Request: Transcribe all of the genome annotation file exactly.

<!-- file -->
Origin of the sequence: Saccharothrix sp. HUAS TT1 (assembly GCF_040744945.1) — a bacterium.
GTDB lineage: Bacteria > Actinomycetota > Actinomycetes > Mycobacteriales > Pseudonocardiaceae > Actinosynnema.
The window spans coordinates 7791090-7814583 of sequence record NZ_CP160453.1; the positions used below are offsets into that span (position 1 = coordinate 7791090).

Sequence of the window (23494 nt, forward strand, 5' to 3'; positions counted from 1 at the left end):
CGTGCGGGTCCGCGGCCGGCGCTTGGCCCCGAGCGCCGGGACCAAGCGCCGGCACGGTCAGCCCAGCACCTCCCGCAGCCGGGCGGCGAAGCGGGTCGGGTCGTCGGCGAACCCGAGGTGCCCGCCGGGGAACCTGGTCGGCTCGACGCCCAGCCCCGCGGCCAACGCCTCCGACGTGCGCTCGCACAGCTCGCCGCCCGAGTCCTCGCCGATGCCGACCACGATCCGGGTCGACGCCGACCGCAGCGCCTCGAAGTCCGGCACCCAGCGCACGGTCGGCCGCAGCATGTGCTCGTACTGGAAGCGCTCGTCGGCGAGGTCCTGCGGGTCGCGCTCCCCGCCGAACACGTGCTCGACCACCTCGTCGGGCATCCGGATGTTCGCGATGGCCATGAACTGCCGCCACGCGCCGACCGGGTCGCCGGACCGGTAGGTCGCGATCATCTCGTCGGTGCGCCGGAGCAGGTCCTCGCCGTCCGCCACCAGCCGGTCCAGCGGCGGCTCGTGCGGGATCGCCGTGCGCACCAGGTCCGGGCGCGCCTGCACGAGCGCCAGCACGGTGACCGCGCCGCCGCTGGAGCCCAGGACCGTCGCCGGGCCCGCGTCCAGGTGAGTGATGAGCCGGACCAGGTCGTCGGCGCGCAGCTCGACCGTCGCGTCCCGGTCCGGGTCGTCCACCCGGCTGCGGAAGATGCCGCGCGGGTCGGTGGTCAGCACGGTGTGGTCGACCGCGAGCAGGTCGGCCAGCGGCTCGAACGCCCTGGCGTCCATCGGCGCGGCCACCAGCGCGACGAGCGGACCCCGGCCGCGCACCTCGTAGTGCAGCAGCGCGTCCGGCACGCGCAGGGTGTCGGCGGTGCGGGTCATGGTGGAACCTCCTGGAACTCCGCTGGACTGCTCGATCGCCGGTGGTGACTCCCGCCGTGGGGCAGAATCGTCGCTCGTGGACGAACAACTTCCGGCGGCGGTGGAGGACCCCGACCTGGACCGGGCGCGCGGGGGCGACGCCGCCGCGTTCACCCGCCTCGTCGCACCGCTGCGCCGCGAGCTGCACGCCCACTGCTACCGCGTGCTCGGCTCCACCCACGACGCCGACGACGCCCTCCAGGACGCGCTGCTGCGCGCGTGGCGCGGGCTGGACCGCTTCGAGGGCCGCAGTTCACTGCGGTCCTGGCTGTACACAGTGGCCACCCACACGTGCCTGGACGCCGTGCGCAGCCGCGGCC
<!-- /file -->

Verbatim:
Origin of the sequence: Saccharothrix sp. HUAS TT1 (assembly GCF_040744945.1) — a bacterium.
GTDB lineage: Bacteria > Actinomycetota > Actinomycetes > Mycobacteriales > Pseudonocardiaceae > Actinosynnema.
The window spans coordinates 7791090-7814583 of sequence record NZ_CP160453.1; the positions used below are offsets into that span (position 1 = coordinate 7791090).

Sequence of the window (23494 nt, forward strand, 5' to 3'; positions counted from 1 at the left end):
CGTGCGGGTCCGCGGCCGGCGCTTGGCCCCGAGCGCCGGGACCAAGCGCCGGCACGGTCAGCCCAGCACCTCCCGCAGCCGGGCGGCGAAGCGGGTCGGGTCGTCGGCGAACCCGAGGTGCCCGCCGGGGAACCTGGTCGGCTCGACGCCCAGCCCCGCGGCCAACGCCTCCGACGTGCGCTCGCACAGCTCGCCGCCCGAGTCCTCGCCGATGCCGACCACGATCCGGGTCGACGCCGACCGCAGCGCCTCGAAGTCCGGCACCCAGCGCACGGTCGGCCGCAGCATGTGCTCGTACTGGAAGCGCTCGTCGGCGAGGTCCTGCGGGTCGCGCTCCCCGCCGAACACGTGCTCGACCACCTCGTCGGGCATCCGGATGTTCGCGATGGCCATGAACTGCCGCCACGCGCCGACCGGGTCGCCGGACCGGTAGGTCGCGATCATCTCGTCGGTGCGCCGGAGCAGGTCCTCGCCGTCCGCCACCAGCCGGTCCAGCGGCGGCTCGTGCGGGATCGCCGTGCGCACCAGGTCCGGGCGCGCCTGCACGAGCGCCAGCACGGTGACCGCGCCGCCGCTGGAGCCCAGGACCGTCGCCGGGCCCGCGTCCAGGTGAGTGATGAGCCGGACCAGGTCGTCGGCGCGCAGCTCGACCGTCGCGTCCCGGTCCGGGTCGTCCACCCGGCTGCGGAAGATGCCGCGCGGGTCGGTGGTCAGCACGGTGTGGTCGACCGCGAGCAGGTCGGCCAGCGGCTCGAACGCCCTGGCGTCCATCGGCGCGGCCACCAGCGCGACGAGCGGACCCCGGCCGCGCACCTCGTAGTGCAGCAGCGCGTCCGGCACGCGCAGGGTGTCGGCGGTGCGGGTCATGGTGGAACCTCCTGGAACTCCGCTGGACTGCTCGATCGCCGGTGGTGACTCCCGCCGTGGGGCAGAATCGTCGCTCGTGGACGAACAACTTCCGGCGGCGGTGGAGGACCCCGACCTGGACCGGGCGCGCGGGGGCGACGCCGCCGCGTTCACCCGCCTCGTCGCACCGCTGCGCCGCGAGCTGCACGCCCACTGCTACCGCGTGCTCGGCTCCACCCACGACGCCGACGACGCCCTCCAGGACGCGCTGCTGCGCGCGTGGCGCGGGCTGGACCGCTTCGAGGGCCGCAGTTCACTGCGGTCCTGGCTGTACACAGTGGCCACCCACACGTGCCTGGACGCCGTGCGCAGCCGCGGCC